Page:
Wellfield School

Starting Wellfield was a totally different experience compared to that of the Parochial School in The Village. To start with there was a dress code, they expected you to wear a school uniform. However since it was wartime, boys were allowed to wear a sports coat or suit together with a white shirt and school tie. Girls were required to wear the uniform, a navy blue gym slip, white shirt and school tie. Clean dress shoes and stockings were also necessary. About half of the boys were dressed in the school uniform, Navy blue blazer with the school crest with matching tie and usually a school scarf. We did not have either the coupons or money to buy special clothes, so we did without.

Pupils were graded from the exam results, the top finishers were put in the “A” stream, next into “B” and the lower achievers into “C”. To get acceptance in the universities at that time it was necessary to have two languages, one ancient and one modern. The “A” stream took Latin and French, “B” Latin and German, the “C” were not expected to get to university and only took French. Having been put in the “B” stream, I needed a German- English dictionary. Books were not easily obtainable in wartime but were able to buy a second hand one from Nora Davison who had left Wellfield to look after the family when her mother died. The other school supplies were gym shoes, shorts and singlet for gym, rugby boot, pens, pencils, etc. for classwork. The exercise and textbooks were provided by the school. We did not have to buy anything, I used the same gear that Harry and Jim had at school.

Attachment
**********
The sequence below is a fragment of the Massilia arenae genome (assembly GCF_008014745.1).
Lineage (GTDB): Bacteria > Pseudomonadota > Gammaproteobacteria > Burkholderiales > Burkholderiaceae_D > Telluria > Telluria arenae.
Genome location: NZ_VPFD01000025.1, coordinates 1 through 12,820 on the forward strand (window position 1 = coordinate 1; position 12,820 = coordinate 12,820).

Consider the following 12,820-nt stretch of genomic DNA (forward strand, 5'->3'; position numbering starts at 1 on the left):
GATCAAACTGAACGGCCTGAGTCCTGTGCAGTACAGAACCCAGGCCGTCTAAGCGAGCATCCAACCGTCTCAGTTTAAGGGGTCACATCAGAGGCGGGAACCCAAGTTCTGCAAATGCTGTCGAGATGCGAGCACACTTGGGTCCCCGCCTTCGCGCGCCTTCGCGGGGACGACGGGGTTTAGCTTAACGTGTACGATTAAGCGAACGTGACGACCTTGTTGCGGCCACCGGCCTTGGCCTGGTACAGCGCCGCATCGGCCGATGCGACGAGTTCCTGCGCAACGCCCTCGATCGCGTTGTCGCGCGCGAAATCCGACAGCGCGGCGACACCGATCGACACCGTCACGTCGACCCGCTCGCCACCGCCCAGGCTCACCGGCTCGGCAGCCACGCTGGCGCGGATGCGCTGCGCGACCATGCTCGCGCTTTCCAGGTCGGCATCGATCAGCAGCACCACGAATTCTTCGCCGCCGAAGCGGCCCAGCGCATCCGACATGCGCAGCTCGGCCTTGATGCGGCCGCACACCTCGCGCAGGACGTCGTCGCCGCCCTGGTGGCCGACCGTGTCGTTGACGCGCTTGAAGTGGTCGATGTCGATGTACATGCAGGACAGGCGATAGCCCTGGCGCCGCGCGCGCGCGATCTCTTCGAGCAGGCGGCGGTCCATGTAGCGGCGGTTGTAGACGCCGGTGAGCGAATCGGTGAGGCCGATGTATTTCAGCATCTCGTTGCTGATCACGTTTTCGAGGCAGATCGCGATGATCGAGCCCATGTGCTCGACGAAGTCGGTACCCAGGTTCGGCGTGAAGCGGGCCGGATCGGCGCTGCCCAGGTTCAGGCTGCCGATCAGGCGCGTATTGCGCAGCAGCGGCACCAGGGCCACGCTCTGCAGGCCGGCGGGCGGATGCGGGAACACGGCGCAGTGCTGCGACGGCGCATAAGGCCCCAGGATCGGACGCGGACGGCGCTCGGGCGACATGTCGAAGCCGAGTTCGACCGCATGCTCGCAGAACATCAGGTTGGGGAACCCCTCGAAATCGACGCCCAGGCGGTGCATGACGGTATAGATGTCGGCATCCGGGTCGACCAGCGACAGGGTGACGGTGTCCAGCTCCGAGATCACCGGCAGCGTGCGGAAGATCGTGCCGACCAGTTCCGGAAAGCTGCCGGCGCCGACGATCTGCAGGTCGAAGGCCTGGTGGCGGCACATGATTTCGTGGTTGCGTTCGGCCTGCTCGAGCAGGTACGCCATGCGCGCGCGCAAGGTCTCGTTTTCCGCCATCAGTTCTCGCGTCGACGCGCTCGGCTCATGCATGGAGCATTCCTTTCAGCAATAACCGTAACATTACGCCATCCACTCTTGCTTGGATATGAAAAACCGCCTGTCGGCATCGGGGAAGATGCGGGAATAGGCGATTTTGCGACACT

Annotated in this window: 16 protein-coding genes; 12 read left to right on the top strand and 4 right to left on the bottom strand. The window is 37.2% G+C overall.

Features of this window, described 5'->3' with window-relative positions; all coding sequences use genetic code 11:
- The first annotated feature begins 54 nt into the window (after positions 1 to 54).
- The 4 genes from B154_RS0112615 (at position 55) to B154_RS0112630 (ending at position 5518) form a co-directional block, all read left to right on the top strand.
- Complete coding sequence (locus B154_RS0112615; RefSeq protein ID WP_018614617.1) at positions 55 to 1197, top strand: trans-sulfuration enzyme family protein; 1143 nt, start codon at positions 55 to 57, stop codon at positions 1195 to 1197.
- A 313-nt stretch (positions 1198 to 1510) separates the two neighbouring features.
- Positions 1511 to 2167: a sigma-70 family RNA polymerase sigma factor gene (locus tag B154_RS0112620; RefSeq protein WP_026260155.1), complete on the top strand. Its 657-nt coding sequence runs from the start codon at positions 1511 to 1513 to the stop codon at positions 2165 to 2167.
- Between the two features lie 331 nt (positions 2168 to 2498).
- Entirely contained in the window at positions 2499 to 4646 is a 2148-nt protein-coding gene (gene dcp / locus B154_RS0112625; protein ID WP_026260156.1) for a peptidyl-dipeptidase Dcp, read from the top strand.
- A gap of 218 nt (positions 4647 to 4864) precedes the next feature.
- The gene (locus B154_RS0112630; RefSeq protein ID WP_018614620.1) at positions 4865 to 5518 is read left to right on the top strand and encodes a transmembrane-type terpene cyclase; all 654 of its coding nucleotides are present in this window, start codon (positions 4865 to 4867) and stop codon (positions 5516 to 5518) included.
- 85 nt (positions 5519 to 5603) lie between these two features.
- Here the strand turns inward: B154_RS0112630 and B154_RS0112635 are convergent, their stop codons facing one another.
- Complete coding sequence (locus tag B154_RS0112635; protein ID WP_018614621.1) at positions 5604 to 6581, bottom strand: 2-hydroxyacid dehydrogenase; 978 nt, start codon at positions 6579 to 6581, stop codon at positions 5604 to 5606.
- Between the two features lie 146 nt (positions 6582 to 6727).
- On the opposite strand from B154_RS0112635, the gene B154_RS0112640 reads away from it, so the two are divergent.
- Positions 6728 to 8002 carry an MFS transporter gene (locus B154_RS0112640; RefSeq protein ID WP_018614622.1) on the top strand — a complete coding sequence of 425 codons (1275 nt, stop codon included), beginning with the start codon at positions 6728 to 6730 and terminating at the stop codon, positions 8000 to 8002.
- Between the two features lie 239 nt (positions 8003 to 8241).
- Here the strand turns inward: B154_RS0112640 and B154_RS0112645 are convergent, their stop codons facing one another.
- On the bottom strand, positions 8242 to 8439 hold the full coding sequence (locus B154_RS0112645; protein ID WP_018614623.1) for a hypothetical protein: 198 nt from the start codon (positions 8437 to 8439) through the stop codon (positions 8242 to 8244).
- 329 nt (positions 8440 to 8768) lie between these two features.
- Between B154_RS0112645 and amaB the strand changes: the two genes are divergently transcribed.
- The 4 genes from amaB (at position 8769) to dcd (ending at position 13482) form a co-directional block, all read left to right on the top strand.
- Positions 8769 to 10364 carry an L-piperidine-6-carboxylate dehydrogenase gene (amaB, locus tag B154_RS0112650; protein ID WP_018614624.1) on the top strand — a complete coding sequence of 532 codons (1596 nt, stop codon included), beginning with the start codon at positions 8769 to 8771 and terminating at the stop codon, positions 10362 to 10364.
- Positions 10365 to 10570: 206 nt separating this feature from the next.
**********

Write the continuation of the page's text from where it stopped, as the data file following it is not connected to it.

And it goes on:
Trimdon Motor Services had the contract for transporting the pupils from the Trimdon area to school. The bus started in Fishburn and the picked up pupils from all of the Trimdons and Deaf Hill and from outlying farms along the route. Farm children had to hike across the fields to the main road. Those from Hurworth Burn got special permission from the Railway Company to walk along the tracks. Since this was a regular service route, the bus always had a conductress, and would occasionally allow regular passengers to get on the bus. The bus dropped us off at a service road at the rear of the school and we walked in from there.

The school buildings were built roughly in the shape of an “E”. The spine of the “E” faced north and the formal entrance was at the centre of this block, with a long driveway leading from the road. The area between the front of the school and the road was dedicated to playing fields. Rugby, cricket, field hockey and tennis courts. About half of this area had been turned over to agriculture at the beginning of the war. When I started, they still had both rugby (for boys) and hockey fields (for girls). The boundary between these fields was wide enough to house the cricket pitch.

The service lane opened up at the bottom right hand side of the “E”. This leg held the Gymnasium to the south and the woodwork shop on the north. The first space in the “E” was the boys playground. The top leg on the east side of the school had the dining hall and kitchen at one end and the domestic science room at the other. The space at this end was the girl’s playground. In other words, the sexes were segregated.